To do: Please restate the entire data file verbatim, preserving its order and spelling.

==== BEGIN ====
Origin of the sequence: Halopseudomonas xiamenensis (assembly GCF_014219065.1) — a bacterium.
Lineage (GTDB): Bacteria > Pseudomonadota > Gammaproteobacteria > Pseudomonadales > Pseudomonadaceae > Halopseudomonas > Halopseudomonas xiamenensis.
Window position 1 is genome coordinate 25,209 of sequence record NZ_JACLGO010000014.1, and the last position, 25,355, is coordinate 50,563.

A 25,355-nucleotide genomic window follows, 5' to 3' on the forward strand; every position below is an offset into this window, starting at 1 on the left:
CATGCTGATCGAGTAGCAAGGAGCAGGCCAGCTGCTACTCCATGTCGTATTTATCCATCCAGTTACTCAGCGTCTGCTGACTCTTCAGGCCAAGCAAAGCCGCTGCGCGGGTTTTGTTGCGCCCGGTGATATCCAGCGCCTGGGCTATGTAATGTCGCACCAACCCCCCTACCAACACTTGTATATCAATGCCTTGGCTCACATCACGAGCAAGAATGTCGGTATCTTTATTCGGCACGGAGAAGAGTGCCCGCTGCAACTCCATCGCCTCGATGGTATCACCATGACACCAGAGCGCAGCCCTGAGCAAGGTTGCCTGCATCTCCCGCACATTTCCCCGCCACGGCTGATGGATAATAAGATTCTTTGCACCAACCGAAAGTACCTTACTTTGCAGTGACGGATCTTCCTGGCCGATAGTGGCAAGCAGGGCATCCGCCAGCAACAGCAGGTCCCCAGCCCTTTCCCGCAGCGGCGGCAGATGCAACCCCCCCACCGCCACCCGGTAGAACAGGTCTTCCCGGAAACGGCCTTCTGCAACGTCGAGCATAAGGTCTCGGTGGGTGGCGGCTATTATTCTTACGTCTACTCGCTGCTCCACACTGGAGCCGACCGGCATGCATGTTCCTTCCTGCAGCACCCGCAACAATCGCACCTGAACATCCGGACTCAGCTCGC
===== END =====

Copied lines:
Origin of the sequence: Halopseudomonas xiamenensis (assembly GCF_014219065.1) — a bacterium.
Lineage (GTDB): Bacteria > Pseudomonadota > Gammaproteobacteria > Pseudomonadales > Pseudomonadaceae > Halopseudomonas > Halopseudomonas xiamenensis.
Window position 1 is genome coordinate 25,209 of sequence record NZ_JACLGO010000014.1, and the last position, 25,355, is coordinate 50,563.

A 25,355-nucleotide genomic window follows, 5' to 3' on the forward strand; every position below is an offset into this window, starting at 1 on the left:
CATGCTGATCGAGTAGCAAGGAGCAGGCCAGCTGCTACTCCATGTCGTATTTATCCATCCAGTTACTCAGCGTCTGCTGACTCTTCAGGCCAAGCAAAGCCGCTGCGCGGGTTTTGTTGCGCCCGGTGATATCCAGCGCCTGGGCTATGTAATGTCGCACCAACCCCCCTACCAACACTTGTATATCAATGCCTTGGCTCACATCACGAGCAAGAATGTCGGTATCTTTATTCGGCACGGAGAAGAGTGCCCGCTGCAACTCCATCGCCTCGATGGTATCACCATGACACCAGAGCGCAGCCCTGAGCAAGGTTGCCTGCATCTCCCGCACATTTCCCCGCCACGGCTGATGGATAATAAGATTCTTTGCACCAACCGAAAGTACCTTACTTTGCAGTGACGGATCTTCCTGGCCGATAGTGGCAAGCAGGGCATCCGCCAGCAACAGCAGGTCCCCAGCCCTTTCCCGCAGCGGCGGCAGATGCAACCCCCCCACCGCCACCCGGTAGAACAGGTCTTCCCGGAAACGGCCTTCTGCAACGTCGAGCATAAGGTCTCGGTGGGTGGCGGCTATTATTCTTACGTCTACTCGCTGCTCCACACTGGAGCCGACCGGCATGCATGTTCCTTCCTGCAGCACCCGCAACAATCGCACCTGAACATCCGGACTCAGCTCGC